Liability for Tenant Injuries and Insurance for Landlords
Landlord-tenant laws are different in every state. They also differ in different municipalities. Additionally, you may have duties coming from the lease and rental agreements. We address some common tenant concerns related to liability for tenant injuries below. For the laws specific to your state, see our state-by-state listing.
- Are landlord insurance policies available?
- Is a landlord liable for injuries to visitors?
- What kind of damages can a tenant receive?
- Are landlords liable for injuries that occur inside a rental unit?
- What is the best way for a landlord to minimize lawsuits?
In the Event a Tenant Sues for Injuries Suffered on the Property, Are There Insurance Policies Which Cover Landlords?
Yes. Just as there are insurance policies that pay landlords for damage or loss due to fire, flooding, earthquakes, and burglary, there are landlord insurance policies that can be purchased to cover damages from tenant injuries.
While they are not cheap, comprehensive general liability policies are often necessary. This is particularly true for owners of multiple unit properties. These insurance policies cover financial damages resulting from defective property conditions. They also provide attorneys to defend you in lawsuits brought by renters.
Like any insurance policy, you will want a policy large enough to at least cover the value of your property, as well as liability insurance for vehicles used by the business. When searching for insurance, an agent will inform you of different coverage packages. You should make sure to explore policies that cover common claims brought by tenants, including claims involving:
- Invasion of privacy
If a Tenant or Visitor Is Injured on Property Owned by a Landlord, Is the Landlord Liable for the Injuries?
Landlords have a duty to:
- Properly maintain common areas
- Warn of hidden dangers which they are (or should be) aware of
- Make safe furnished dwellings on short term leases
A landlord is only liable for the injuries of renters and visitors in circumstances where the landlord's negligence has caused the injuries in the above cases. Additionally, this negligence must be the direct cause of the injury.
For example, let's say there is a broken step on the front stairwell of your apartment, so you use a properly functioning back stairwell that is well lit. You fall and injure yourself. The landlord's negligence may not be deemed to be the direct cause of your injuries and the landlord might not be liable for damages. It's a much clearer case if you injure yourself while trying to use the broken front stairwell.
For landlord liability to attach, the following must be proven:
- The landlord had a duty to fix the dangerous condition and breached his duty by not fixing it in a reasonable amount of time. For example, a broken step would not be required to be fixed in just an hour.
- Fixing the problem wouldn't have been unreasonably expensive or difficult (and the landlord had enough warning of the problem)
- The cause of the injury was the failure to repair the dangerous condition
- The damage that resulted (the injury) was serious and probable (i.e., foreseeable)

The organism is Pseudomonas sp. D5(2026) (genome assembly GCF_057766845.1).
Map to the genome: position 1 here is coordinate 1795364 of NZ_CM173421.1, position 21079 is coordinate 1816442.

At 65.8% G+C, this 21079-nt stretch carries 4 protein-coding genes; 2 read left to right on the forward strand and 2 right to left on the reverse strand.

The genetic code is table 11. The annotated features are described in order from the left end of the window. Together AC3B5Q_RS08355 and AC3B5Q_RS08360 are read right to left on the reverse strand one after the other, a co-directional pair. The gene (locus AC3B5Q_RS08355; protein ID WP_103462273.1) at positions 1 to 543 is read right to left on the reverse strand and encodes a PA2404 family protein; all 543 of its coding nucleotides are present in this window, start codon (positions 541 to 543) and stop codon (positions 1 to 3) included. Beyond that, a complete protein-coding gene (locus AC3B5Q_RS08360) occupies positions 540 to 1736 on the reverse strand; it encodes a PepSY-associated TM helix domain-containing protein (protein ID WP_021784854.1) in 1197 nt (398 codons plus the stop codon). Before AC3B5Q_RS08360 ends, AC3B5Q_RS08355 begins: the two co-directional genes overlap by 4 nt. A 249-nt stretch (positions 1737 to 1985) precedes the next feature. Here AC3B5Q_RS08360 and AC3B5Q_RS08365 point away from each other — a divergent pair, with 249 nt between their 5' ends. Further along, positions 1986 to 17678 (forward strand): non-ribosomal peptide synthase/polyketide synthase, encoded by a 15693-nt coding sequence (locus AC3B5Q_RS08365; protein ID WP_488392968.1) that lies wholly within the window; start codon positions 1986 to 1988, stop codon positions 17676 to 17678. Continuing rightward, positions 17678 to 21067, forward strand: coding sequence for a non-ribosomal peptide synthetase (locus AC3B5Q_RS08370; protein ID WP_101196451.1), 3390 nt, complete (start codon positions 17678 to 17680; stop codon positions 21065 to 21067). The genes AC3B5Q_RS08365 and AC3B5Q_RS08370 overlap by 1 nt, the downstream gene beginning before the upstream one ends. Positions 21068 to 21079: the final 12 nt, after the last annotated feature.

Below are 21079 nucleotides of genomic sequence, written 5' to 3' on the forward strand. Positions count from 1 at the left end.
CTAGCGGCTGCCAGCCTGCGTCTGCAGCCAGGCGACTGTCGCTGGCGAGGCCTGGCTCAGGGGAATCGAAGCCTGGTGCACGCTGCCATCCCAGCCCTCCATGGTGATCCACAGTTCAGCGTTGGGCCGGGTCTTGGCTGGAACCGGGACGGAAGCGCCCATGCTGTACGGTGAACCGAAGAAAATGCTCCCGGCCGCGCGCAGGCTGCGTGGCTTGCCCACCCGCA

- The landlord's negligence directly caused the injury
In order to hold the landlord liable, the tenant will have to prove each of the above elements. Take the example of the broken stairwell, above. Assume the tenant took the front stairwell, stepped on the broken step, injured himself, and that the step had been broken for several months. The tenant could prove:
- The landlord had the duty to fix, but did not
- Fixing the problem wouldn't have been unreasonably expensive — broken steps occur frequently and don't cost much
- If the landlord had fixed the condition, the tenant wouldn't have been injured
- Falling down and injuring yourself is serious and foreseeable
- The failure to fix or warn directly caused the injuries
If an injury satisfies the above criteria, tenants can sue for:
- Medical bills
- Lost earnings
- Pain and suffering
- Disability or disfigurement
- Emotional distress
- Personal property damage — e.g., things that have been damaged as a result of the landlord's negligence.
Generally, no. Landlords are only responsible for the maintenance of common areas, warning of hidden dangers that they know about, and making safe furnished dwellings on short term leases. What happens inside a renter's home is their responsibility.
The only exception would be where a landlord's faulty repair or workmanship caused the injury. Then the landlord may be liable for the defect.
The best way to avoid potential losses from injuries related to maintenance is, obviously, to keep your property in great shape. If you haven't done so already, prepare a written checklist and go through the common areas of the property as well as tenant units before tenants move in.
Go through the checklist on a regular basis and document the date and time each time you do so. No matter where problems may arise, either in common areas or tenant units, you should encourage tenants and employees to report any security or safety issues immediately. Keeping your own written record of all reports and when and how the problems were resolved.
In addition, landlords should also clearly assign responsibilities for repair and maintenance in the lease or rental agreement. While major duties such as the safety of common areas cannot be passed off, a clear description of procedures to follow in the event that repairs are necessary can be helpful in avoiding lawsuits.
Get Legal Help to Better Understand Landlord Liability for Tenant Injuries
Whether you're an injured tenant or a landlord defending against a case where your tenant was injured on a rental property, it's a good idea to seek the advice of a lawyer before entering into a lawsuit. Contact a local landlord-tenant lawyer who can explain your state's landlord-tenant laws and represent you in court, if necessary.